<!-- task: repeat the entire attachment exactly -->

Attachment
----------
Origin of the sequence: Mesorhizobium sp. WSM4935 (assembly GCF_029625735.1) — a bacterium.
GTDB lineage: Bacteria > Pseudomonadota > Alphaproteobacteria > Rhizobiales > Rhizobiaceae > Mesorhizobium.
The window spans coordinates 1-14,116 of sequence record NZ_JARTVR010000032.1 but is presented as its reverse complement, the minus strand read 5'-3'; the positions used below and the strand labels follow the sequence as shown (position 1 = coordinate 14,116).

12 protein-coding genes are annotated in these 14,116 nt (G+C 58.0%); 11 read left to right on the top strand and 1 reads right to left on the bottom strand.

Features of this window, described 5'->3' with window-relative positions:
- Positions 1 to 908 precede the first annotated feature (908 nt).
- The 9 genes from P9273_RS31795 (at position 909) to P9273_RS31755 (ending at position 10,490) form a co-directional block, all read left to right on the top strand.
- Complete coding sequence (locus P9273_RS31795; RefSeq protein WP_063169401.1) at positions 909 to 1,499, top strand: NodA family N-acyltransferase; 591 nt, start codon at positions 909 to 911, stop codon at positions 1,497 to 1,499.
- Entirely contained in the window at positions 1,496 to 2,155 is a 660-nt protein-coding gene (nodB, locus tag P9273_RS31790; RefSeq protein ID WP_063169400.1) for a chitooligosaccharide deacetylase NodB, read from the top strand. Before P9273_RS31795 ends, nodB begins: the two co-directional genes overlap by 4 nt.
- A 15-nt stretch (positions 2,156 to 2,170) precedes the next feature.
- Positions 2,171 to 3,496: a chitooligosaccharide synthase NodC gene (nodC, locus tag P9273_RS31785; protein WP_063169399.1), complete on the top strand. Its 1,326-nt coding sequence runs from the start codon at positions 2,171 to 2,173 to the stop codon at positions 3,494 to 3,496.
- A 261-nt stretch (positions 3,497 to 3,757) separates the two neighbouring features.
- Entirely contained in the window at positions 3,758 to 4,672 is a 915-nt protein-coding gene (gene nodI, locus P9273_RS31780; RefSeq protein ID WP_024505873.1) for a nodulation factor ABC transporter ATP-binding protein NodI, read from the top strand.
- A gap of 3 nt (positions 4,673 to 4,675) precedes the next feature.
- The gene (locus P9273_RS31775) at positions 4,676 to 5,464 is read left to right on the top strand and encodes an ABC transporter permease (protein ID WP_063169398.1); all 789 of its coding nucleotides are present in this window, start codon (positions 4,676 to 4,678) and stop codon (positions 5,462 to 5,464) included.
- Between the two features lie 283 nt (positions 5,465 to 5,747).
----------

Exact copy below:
Origin of the sequence: Mesorhizobium sp. WSM4935 (assembly GCF_029625735.1) — a bacterium.
GTDB lineage: Bacteria > Pseudomonadota > Alphaproteobacteria > Rhizobiales > Rhizobiaceae > Mesorhizobium.
The window spans coordinates 1-14,116 of sequence record NZ_JARTVR010000032.1 but is presented as its reverse complement, the minus strand read 5'-3'; the positions used below and the strand labels follow the sequence as shown (position 1 = coordinate 14,116).

12 protein-coding genes are annotated in these 14,116 nt (G+C 58.0%); 11 read left to right on the top strand and 1 reads right to left on the bottom strand.

Features of this window, described 5'->3' with window-relative positions:
- Positions 1 to 908 precede the first annotated feature (908 nt).
- The 9 genes from P9273_RS31795 (at position 909) to P9273_RS31755 (ending at position 10,490) form a co-directional block, all read left to right on the top strand.
- Complete coding sequence (locus P9273_RS31795; RefSeq protein WP_063169401.1) at positions 909 to 1,499, top strand: NodA family N-acyltransferase; 591 nt, start codon at positions 909 to 911, stop codon at positions 1,497 to 1,499.
- Entirely contained in the window at positions 1,496 to 2,155 is a 660-nt protein-coding gene (nodB, locus tag P9273_RS31790; RefSeq protein ID WP_063169400.1) for a chitooligosaccharide deacetylase NodB, read from the top strand. Before P9273_RS31795 ends, nodB begins: the two co-directional genes overlap by 4 nt.
- A 15-nt stretch (positions 2,156 to 2,170) precedes the next feature.
- Positions 2,171 to 3,496: a chitooligosaccharide synthase NodC gene (nodC, locus tag P9273_RS31785; protein WP_063169399.1), complete on the top strand. Its 1,326-nt coding sequence runs from the start codon at positions 2,171 to 2,173 to the stop codon at positions 3,494 to 3,496.
- A 261-nt stretch (positions 3,497 to 3,757) separates the two neighbouring features.
- Entirely contained in the window at positions 3,758 to 4,672 is a 915-nt protein-coding gene (gene nodI, locus P9273_RS31780; RefSeq protein ID WP_024505873.1) for a nodulation factor ABC transporter ATP-binding protein NodI, read from the top strand.
- A gap of 3 nt (positions 4,673 to 4,675) precedes the next feature.
- The gene (locus P9273_RS31775) at positions 4,676 to 5,464 is read left to right on the top strand and encodes an ABC transporter permease (protein ID WP_063169398.1); all 789 of its coding nucleotides are present in this window, start codon (positions 4,676 to 4,678) and stop codon (positions 5,462 to 5,464) included.
- Between the two features lie 283 nt (positions 5,465 to 5,747).